When the force of Germans and Americans arrived at battalion headquarters on Hill 223, the doughboys were asked who was in charge. All agreed that York, as the only unscathed noncom, was their man. He led his surviving mates, and a now-growing hoard of prisoners, to regimental headquarters at Chatel-Chehery and then brigade headquarters farther south at Varennes.
York and the unwounded men of the patrol went on fighting with the 328th Regiment until they were relieved on Oct. 31; unknown to York, word of his earlier deed was spreading through the 82nd Division and beyond. Soon York would be awarded the Distinguished Service Cross.
Alvin York’s homecoming in 1919 made national headlines. (Image source: WikiMedia Commons)When the story reached the ears of Saturday Evening Post, scribe George Pattullo, interviewed York and his commanders. Meanwhile, the army looked into whether York, who had already been awarded a Distinguished Service Cross, should be considered for a Medal of Honor.
To that end the army’s investigation involved taking affidavits from others in the patrol, among them Private Percy Beardsley, who had wielded a light French machine gun during the ordeal in the ravine, and Privates Joseph Konotski, Patrick Donohue, Michael Sacina, George Wills. Private Feodor Sok, meanwhile, agreed with their attestations.
York arrived home on May 22, 1919 to find that he was a hero. Pattullo’s account of his feat had graced the cover of the two-million circulation Post on April 26, and spawned such copycat newspaper headlines: “Lone Tennessee Boy Wipes Out Battalion.”
It would be nice to say that York et al went on to live happily ever after, and in some instances that was approximately so. But even as the S.S. Ohioan carrying York’s company arrived in New York, a whispering campaign had begin casting some doubt on York’s reputation as a “one-man army.”
The New York Times reported as much in May 1919, saying that while the men on the ship were “unanimous” in their praise for York, “several officers expressed regret that other members of York’s patrol squad which surprised the Germans at Hill 223 in the Argonne Forest, had not won recognition.”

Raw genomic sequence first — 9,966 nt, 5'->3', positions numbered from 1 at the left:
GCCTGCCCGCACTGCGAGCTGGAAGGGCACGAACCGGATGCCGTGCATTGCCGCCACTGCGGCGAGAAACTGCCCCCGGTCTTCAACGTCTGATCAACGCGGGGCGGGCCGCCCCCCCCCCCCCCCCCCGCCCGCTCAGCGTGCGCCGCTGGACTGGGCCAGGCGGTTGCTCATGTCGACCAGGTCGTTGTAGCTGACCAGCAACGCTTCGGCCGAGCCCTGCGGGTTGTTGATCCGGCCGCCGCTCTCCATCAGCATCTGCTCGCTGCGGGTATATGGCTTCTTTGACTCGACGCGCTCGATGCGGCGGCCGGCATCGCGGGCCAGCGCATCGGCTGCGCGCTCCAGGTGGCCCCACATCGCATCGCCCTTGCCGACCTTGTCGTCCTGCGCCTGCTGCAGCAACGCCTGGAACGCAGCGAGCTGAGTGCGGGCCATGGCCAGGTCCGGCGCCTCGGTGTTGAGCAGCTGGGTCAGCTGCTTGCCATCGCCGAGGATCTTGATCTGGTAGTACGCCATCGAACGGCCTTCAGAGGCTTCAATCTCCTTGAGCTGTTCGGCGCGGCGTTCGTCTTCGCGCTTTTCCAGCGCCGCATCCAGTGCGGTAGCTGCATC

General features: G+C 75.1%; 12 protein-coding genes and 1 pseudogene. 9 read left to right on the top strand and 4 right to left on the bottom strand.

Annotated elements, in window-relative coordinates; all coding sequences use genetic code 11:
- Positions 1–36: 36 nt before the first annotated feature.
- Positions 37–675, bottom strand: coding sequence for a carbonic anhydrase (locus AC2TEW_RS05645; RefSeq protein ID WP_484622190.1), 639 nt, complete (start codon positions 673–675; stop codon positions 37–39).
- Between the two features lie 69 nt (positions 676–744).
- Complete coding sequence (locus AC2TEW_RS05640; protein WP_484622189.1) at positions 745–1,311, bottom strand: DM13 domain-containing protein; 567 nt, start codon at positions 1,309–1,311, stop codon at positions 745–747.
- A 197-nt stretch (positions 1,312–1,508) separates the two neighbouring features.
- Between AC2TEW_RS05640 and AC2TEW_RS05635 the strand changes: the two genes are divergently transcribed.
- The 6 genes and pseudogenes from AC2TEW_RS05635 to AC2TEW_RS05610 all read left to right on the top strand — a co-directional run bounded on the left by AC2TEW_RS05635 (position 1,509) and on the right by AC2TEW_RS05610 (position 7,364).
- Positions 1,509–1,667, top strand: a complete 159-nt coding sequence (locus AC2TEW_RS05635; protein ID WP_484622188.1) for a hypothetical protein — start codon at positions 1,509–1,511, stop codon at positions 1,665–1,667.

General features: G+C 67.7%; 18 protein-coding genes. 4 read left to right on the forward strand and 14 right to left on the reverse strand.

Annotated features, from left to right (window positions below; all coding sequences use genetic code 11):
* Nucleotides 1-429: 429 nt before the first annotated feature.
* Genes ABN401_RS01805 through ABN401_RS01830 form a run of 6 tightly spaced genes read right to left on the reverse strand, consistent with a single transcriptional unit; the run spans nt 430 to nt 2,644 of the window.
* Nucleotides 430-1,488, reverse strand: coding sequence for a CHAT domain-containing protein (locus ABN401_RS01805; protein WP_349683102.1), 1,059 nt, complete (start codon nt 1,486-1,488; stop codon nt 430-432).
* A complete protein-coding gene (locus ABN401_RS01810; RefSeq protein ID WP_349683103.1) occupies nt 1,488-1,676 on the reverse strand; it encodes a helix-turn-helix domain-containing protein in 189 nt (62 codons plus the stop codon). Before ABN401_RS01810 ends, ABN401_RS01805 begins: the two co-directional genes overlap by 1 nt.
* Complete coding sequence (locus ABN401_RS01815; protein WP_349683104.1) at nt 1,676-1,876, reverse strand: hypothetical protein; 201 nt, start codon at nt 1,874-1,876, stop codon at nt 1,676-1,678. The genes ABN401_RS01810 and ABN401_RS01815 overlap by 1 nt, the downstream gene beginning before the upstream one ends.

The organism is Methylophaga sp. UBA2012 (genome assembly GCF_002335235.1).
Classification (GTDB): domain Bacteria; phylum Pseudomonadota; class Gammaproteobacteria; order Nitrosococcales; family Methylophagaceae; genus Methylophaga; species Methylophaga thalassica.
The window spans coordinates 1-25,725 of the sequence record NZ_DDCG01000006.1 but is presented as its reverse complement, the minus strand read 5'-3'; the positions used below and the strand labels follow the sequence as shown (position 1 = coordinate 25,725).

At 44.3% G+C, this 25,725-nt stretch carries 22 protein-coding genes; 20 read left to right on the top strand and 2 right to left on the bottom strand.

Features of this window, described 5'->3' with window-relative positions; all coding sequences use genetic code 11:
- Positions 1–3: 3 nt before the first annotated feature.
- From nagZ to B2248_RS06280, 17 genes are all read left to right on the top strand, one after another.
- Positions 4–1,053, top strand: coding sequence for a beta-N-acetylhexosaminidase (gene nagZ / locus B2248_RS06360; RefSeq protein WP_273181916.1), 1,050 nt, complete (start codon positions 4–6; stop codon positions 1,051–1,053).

In fact, Beardsley, Konotski, Wills, Sacina, and Donohue were cited for their “splendid conduct” by the 164th Brigade. Missing from the equation, though, was Bernard Early, who had led the patrol into that ravine and taken the initial surrender of the Germans, and Otis Merrithew, a.k.a. William Cutting.
On the eve of America’s entry into the Second World War, Gary Cooper stared in the war film Sergeant York.Both were recovering from their wounds while the army performed its investigation of the Oct. 8 action; both would, to different degrees, become thorns in the side of York and cast doubt on the army’s official line about York’s heroism.
Early, for one, had arrived back in the U.S. on Jan. 31, 1919 only to find, to his amazement, that York, who had resisted taking up arms while at Camp Gordon in late 1917 and early 1918, had become a hero—in fact, the hero of the American war effort.
Word began drifting out through the Connecticut newspapers that the pugnacious, hard-drinking Irish immigrant resented that he and the nine other survivors of the patrol were not getting their due. Already back home when his comrades were being deposed by Army investigators about the firefight, Early used his surrogates in New Haven to seek more attention and cut York to size.
“They remember that York was feted on Broadway as the ‘greatest hero,’ while Early laid helpless with four bullet wounds,” the Hartford Courant wrote.
With the help of his previous battalion commander, G. Edward Buxton, Early in October 1929 was awarded the Distinguished Service Cross.
Merrithew, who like Early had considered York a coward for his early reluctance to kill another man, meanwhile laid low for 10 years before he, too, publicly revealed himself as William Cutting and kvetched about the lack of recognition for the other survivors — and assigned himself an outsized role in the capture of the German force.
“After the surrender, I ordered the prisoners to line up in a column of twos and march back to the American lines,” he told The Boston Globe in the fall of 1929. “I gave all the orders myself, because I was in command.”
Merrithew would spend the next three-and-a-half decades telling anyone who would listen that he — and Early — were the real heroes. Finally, Merrithew got his due, receiving a Silver Star on Oct. 21, 1965—one year after York’s death.
Finally mollified, Otis changed his tune at the ceremony, saying of York:
“There was a fellow in our outfit who was a conscientious objector, but once he was in the thick of battle he knew why he was there. His name was Sergeant York. He was a hero.”
James Carl Nelson is the author of The York Patrol, which will be released on February 23, 2021. Nelson has penned five books about the American experience in World War 1: The Remains of Company D, Five Lieutenants, I Will Hold and The Polar Bear Expedition.